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Bistrot La Minette


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Ok dagordgon and Holly, I know I poo-poo-ed your early-adopter mentality at Parc, but we were first in line at the new jawnz and we were extremely impressed.

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While we know there are other people on this board who may be more knowledgeable about French cuisine there are not many (hi Tarte Tatin and beau) who are more excited about it. We've both opened up a few restaurants so we know a few things about how it goes; I worked at Pif and she at Caribou so while they may be on opposite sides of the spectrum when it comes to French bistro fare we have some experience there as well. On to the good bits...

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The space is long and thin, with floor to ceiling pillars and tin ceilings. The walls are a soft yellow and banquets in a micro-fiber burgundy somehow manage to not make you think of McDonald's-despite this being one of her least favorite colour combinations. The general decor is thoughtfully contrived and does not, unlike Parc, force you to think about how many workmen it took to recreate some fanciful ideal of an authentic French bistro.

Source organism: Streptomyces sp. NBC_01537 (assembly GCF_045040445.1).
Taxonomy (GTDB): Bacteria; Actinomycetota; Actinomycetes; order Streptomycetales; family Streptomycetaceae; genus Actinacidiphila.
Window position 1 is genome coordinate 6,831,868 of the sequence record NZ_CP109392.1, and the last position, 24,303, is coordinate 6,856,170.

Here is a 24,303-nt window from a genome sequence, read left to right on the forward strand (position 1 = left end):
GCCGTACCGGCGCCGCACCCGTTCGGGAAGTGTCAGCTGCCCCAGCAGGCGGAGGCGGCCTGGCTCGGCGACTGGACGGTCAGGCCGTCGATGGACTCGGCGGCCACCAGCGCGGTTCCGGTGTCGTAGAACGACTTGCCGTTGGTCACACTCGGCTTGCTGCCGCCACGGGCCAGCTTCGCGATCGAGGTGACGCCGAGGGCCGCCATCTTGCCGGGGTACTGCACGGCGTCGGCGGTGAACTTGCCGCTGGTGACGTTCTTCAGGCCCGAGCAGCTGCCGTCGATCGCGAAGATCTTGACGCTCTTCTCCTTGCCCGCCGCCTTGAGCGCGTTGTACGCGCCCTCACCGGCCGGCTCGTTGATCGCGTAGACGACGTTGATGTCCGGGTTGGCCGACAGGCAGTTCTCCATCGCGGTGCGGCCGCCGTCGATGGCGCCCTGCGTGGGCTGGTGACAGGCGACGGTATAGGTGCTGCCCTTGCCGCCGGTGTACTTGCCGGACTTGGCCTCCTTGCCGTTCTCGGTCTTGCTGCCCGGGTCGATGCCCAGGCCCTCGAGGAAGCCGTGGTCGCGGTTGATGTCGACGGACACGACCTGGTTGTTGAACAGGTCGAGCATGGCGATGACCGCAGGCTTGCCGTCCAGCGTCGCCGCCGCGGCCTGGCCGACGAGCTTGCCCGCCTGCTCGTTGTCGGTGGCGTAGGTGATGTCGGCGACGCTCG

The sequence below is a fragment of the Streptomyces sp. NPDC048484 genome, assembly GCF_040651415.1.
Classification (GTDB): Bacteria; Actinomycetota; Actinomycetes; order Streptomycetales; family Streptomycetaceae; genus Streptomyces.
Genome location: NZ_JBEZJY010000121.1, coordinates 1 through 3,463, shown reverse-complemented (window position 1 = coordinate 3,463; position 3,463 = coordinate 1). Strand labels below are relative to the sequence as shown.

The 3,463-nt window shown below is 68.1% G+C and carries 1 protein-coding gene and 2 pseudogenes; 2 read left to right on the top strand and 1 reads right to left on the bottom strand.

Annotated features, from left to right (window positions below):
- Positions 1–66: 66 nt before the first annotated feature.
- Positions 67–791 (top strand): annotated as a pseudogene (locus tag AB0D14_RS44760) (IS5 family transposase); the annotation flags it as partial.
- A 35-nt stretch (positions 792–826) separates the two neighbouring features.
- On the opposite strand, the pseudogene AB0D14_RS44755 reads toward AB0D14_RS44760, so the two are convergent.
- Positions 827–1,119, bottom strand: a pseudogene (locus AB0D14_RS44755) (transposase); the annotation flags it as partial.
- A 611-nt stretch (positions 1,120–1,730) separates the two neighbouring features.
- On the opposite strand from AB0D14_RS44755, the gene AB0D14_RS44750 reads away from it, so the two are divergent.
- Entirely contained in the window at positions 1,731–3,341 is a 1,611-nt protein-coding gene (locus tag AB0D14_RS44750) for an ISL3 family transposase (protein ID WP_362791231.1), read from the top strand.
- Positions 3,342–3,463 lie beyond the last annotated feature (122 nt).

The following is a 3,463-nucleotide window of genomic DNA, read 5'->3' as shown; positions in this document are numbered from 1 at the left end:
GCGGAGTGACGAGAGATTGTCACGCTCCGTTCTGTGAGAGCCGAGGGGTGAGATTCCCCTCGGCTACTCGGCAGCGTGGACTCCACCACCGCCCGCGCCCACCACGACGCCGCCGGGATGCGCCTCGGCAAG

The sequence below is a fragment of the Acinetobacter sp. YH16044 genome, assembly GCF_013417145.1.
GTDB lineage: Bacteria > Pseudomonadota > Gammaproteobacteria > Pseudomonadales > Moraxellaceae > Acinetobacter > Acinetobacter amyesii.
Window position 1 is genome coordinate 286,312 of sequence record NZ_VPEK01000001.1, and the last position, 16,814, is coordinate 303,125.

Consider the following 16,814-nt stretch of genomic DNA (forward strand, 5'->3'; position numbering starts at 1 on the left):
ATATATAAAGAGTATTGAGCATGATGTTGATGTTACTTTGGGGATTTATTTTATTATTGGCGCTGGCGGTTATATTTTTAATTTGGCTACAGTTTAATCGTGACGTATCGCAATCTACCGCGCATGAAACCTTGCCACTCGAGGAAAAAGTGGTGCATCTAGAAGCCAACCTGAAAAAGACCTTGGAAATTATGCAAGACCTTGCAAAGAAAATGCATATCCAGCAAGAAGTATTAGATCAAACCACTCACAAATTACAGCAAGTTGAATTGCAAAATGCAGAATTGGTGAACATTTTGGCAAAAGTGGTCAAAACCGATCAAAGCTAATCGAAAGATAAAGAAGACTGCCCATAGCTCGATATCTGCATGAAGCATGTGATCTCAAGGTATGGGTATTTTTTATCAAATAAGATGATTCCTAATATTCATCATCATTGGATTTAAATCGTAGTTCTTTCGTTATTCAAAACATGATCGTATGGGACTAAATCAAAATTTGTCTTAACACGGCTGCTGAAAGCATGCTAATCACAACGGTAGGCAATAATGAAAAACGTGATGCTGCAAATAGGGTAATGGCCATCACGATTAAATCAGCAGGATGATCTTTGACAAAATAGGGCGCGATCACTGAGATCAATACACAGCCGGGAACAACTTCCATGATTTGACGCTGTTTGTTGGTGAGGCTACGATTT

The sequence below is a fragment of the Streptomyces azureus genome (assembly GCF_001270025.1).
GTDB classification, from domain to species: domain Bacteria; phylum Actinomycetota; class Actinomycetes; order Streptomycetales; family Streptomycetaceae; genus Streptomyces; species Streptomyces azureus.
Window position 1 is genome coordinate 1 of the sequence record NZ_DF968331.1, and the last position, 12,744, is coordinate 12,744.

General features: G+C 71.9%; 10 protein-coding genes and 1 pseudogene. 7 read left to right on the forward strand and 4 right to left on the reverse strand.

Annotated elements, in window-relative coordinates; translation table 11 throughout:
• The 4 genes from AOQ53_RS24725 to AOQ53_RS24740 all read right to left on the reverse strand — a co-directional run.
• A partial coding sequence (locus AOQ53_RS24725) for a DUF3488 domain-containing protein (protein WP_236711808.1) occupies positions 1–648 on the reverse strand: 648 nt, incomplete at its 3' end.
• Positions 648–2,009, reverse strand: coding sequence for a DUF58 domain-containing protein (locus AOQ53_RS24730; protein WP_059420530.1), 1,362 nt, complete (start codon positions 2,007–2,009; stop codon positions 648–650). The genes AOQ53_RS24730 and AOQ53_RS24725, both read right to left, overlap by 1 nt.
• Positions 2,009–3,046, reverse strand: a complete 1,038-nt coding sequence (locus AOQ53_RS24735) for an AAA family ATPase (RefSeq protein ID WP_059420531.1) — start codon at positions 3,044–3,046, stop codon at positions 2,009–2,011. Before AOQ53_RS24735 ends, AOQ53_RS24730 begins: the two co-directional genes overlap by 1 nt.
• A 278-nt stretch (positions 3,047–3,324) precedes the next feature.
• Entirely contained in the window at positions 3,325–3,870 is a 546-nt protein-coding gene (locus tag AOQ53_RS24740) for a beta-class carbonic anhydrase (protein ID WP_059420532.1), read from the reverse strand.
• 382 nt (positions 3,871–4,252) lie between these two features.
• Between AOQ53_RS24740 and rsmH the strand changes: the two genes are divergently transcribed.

The tables have white marble tops and clawfeet. There are photographs nicely framed on the wall and some authentic accoutrements are present without being overboard. The bar in the front has no seats but there are a number of two-tops at which couples can sit without being in the mix of patrons at the front door. It's cozy and despite being completely packed at 60 diners in the main room manages to be very comfortable for normal conversation with your dining companion(s).

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After ordering our apps our table looked like this (in preparation for the paté):

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There was a crock for some nice dijon and a deeper one for cornichons which, though kind of silly to have to dig them out, was kind of fun. The bread is housemade. While it smells deliciously fresh and yeasty it was smallish and chewy. It was a bit hard to take apart. Slices of a bigger baguette would be easier but this was fun. It had a hard crust that I think may have been salted on the outside.